Is it just another way of saying that there was no real incident? In which case: yeah ok – I mean apart from the fire, and the dead twin, the sex, the fights, the underworld and all the rest of it (I mean – obviously for the full effect here I would keep on writing several lines of things that happen: but yeah – like I said – I’m lazy). But hey: I do kinda get that. Because yeah: actually most of the incident isn’t happening externally: it’s all (very much) internal stuff. The way that Asterios’s character slowly changes over time. The way Hana changes. And they way their interactions change. 
 
And I guess that’s the through-line with that Breaking Bad episode: because I guess that even though nothing much is changing in the external world (there’s no explosions or train robberies or mutant Nazis etc.) there is lots and lots happening inside people – which I mean – come on: that’s what all good stories are about right? People doing stuff and then coming back having changed.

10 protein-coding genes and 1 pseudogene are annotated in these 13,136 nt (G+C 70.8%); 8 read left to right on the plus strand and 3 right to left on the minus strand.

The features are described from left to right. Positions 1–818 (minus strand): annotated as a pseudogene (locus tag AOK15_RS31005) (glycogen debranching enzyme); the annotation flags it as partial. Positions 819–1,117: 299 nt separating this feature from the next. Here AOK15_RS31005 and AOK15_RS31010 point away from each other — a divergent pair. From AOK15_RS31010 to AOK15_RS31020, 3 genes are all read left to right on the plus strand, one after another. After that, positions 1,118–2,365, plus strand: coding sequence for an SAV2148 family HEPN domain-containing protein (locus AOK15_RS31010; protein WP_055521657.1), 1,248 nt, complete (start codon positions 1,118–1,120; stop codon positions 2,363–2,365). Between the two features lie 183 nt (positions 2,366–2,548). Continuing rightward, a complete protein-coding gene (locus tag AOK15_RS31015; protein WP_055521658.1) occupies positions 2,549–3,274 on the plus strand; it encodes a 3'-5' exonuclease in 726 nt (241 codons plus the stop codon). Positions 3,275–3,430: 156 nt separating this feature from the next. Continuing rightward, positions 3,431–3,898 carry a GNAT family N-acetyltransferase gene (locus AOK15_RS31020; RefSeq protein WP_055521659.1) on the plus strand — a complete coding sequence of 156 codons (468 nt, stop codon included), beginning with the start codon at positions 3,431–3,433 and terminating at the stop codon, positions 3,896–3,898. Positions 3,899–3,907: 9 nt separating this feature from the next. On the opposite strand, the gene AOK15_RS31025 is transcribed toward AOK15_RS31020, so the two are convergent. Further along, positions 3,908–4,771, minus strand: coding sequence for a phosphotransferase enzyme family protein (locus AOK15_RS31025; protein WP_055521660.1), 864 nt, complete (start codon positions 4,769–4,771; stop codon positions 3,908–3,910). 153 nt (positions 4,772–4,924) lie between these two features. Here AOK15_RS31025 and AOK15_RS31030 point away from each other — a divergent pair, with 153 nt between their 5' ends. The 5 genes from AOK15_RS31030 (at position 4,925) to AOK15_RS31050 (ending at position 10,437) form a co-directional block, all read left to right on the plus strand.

So yeah – I guess my next question is: wow – what’s happened to everyone (because it’s not just one person who thinks AP has no story – it’s a lot). Like – without being too much of a doomsday drama queen: is it that popular culture has melted everyone’s brains? And that the only thing that people have been programmed (is that too harsh a word?) to understand is the external changes and that anything that happens internally is discounted? I mean – come on: Hana is a major character and even though she might not say much – you can trace her whole view-point on her relationship with Asterios (and her opinion of Willy) just by the look on her face and her body language and stuff. I mean: just because it’s not explicit: it doesn’t mean it’s not there (not every story needs a Basil Exposition you know? Christopher Nolan take note! ).